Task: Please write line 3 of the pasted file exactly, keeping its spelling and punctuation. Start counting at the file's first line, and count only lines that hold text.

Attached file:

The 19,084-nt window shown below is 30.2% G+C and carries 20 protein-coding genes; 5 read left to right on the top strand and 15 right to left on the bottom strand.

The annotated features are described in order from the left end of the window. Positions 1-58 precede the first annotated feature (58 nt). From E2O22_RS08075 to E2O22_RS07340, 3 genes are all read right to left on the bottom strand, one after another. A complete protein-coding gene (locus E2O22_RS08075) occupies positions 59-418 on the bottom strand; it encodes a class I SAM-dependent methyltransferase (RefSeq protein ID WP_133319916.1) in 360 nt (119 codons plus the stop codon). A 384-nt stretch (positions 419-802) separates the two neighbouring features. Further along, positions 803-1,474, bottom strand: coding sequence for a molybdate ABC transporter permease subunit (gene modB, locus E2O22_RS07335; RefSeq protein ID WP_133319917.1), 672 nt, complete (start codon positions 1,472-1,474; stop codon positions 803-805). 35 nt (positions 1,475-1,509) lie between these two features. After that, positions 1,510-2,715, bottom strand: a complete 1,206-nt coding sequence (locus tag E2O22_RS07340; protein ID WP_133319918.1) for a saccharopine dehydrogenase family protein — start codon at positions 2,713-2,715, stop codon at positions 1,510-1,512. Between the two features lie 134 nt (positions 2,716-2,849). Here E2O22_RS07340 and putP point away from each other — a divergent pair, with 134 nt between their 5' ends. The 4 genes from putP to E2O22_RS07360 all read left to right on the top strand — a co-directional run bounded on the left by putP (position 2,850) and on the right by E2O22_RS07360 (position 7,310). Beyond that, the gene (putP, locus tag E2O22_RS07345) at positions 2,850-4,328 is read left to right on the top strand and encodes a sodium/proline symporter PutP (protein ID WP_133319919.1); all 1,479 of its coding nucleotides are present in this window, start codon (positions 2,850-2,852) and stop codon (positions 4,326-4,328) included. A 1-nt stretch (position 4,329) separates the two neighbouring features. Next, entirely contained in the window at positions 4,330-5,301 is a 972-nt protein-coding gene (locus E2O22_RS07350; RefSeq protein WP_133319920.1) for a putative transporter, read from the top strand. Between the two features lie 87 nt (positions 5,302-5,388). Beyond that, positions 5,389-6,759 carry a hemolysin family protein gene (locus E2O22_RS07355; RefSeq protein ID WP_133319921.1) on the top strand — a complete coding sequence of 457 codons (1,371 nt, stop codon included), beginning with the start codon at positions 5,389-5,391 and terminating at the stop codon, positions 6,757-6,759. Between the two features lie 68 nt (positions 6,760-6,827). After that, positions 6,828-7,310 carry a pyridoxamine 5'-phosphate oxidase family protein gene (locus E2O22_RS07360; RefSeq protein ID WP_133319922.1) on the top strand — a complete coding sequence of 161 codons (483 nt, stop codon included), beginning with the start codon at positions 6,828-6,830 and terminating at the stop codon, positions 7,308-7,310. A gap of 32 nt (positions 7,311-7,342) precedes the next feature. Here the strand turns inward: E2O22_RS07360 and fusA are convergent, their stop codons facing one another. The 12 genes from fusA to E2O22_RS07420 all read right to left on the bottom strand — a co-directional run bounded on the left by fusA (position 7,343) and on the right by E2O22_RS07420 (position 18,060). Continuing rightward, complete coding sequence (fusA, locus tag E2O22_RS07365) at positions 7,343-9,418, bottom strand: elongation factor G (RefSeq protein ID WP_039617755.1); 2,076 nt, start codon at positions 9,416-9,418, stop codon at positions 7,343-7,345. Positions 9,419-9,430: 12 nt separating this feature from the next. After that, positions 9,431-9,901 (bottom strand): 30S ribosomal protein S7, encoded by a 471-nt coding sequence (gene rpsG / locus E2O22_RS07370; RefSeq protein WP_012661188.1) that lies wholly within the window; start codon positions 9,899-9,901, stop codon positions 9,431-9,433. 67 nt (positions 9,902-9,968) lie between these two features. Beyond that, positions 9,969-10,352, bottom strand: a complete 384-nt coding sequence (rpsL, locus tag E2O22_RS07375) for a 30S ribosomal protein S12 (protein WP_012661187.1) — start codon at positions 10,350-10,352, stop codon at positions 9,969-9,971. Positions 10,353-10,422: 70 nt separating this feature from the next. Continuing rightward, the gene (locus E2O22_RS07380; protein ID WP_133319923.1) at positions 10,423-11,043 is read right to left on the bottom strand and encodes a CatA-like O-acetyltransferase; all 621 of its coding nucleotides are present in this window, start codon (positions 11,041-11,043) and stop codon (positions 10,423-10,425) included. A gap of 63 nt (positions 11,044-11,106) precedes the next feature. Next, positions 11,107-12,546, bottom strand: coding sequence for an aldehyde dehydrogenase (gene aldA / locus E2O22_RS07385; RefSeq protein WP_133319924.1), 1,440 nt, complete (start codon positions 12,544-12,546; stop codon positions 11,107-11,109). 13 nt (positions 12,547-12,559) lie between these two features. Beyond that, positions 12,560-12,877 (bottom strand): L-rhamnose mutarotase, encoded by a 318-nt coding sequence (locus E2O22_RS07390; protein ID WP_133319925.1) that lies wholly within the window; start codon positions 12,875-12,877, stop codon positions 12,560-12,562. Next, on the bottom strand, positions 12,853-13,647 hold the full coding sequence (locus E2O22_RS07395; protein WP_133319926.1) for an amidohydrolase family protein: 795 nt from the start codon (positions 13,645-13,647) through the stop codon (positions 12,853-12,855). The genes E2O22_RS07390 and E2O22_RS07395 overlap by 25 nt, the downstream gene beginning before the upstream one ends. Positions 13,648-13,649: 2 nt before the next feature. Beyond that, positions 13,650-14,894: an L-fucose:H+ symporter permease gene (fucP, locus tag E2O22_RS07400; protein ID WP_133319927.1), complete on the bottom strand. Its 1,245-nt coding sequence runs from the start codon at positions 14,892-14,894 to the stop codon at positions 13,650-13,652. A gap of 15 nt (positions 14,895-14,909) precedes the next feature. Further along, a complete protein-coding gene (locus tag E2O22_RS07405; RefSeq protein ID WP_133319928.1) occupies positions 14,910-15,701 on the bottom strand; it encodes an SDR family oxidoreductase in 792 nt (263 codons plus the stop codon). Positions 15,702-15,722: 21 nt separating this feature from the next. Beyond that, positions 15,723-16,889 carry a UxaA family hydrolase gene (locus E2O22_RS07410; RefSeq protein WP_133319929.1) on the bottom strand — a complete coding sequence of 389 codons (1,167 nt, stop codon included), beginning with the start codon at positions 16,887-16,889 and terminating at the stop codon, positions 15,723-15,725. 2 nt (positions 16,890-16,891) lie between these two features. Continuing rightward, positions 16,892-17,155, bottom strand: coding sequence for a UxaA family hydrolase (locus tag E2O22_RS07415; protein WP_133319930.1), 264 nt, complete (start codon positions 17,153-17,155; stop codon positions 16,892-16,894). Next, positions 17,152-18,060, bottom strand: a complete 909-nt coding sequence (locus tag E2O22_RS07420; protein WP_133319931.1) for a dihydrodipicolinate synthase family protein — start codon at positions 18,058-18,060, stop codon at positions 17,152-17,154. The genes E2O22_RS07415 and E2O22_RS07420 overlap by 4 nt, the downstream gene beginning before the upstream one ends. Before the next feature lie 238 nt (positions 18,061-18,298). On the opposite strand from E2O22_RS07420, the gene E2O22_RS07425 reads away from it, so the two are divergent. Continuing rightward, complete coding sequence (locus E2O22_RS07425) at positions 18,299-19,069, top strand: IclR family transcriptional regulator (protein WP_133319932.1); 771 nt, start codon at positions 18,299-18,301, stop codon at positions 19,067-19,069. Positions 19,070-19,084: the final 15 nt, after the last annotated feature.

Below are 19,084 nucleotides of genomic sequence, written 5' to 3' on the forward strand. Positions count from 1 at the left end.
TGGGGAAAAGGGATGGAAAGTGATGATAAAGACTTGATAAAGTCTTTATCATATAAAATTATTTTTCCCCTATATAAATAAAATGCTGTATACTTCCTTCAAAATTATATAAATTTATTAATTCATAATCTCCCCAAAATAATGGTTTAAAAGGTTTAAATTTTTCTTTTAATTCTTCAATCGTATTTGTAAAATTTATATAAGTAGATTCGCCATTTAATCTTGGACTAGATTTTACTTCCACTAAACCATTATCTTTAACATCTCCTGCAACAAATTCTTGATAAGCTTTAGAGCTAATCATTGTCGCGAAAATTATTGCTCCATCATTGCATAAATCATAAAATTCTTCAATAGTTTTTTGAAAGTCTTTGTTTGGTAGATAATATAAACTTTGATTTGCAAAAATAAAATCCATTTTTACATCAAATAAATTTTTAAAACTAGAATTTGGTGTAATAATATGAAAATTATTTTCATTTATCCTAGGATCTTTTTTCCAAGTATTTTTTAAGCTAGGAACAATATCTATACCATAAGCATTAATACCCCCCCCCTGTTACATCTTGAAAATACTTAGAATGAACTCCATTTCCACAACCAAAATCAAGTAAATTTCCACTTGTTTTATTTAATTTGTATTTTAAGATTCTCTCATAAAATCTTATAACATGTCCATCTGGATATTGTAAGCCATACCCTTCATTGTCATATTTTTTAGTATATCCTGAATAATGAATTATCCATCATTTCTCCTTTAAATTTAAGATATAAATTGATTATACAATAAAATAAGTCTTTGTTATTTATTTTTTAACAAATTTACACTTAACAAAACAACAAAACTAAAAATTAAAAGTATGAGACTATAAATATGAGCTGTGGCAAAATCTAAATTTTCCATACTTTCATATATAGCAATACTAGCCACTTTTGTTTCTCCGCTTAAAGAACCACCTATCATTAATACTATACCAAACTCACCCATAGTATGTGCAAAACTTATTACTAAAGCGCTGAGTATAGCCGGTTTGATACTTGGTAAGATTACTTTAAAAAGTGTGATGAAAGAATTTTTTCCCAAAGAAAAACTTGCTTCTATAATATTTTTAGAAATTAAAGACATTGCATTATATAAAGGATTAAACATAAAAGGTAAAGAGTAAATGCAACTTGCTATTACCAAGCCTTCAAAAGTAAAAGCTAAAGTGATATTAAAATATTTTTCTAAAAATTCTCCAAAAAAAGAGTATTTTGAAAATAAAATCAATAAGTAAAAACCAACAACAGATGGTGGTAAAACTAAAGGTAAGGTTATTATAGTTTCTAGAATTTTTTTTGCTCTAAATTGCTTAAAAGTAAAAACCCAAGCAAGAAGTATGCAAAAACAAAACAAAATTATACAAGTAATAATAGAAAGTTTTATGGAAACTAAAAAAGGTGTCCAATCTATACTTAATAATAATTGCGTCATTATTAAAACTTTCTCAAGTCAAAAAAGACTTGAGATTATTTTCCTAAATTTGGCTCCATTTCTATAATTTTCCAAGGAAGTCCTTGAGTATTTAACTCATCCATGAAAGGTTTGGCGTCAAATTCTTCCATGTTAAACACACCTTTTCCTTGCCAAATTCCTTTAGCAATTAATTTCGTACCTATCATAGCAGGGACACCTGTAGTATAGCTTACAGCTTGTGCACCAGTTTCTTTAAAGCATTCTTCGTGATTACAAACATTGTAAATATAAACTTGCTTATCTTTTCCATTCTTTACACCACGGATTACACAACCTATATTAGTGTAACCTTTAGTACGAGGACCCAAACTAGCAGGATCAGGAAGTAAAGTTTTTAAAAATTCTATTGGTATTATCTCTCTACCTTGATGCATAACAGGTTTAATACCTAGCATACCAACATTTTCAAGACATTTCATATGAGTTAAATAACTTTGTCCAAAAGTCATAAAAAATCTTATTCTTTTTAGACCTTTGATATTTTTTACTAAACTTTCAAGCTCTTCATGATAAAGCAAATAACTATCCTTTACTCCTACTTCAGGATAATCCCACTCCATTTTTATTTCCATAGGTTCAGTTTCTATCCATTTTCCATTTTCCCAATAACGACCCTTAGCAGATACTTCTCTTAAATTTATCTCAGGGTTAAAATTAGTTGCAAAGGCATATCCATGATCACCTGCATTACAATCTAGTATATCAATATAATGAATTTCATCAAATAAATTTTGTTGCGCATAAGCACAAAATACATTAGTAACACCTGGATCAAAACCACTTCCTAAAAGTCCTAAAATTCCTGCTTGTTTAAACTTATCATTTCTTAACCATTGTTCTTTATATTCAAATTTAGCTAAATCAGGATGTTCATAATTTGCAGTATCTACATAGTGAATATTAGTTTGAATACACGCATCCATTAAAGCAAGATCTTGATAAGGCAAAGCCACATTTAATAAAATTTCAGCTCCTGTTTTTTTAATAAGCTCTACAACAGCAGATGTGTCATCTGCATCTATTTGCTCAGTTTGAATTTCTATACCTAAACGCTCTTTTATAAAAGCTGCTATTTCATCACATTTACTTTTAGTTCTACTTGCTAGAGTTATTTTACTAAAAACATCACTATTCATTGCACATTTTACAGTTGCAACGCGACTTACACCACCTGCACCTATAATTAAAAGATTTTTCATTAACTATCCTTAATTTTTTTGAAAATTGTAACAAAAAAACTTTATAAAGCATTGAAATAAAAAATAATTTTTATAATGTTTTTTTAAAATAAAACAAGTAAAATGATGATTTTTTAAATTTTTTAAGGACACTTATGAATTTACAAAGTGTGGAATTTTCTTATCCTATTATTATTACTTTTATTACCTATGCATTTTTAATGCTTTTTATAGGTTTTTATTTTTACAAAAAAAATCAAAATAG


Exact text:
Below are 19,084 nucleotides of genomic sequence, written 5' to 3' on the forward strand. Positions count from 1 at the left end.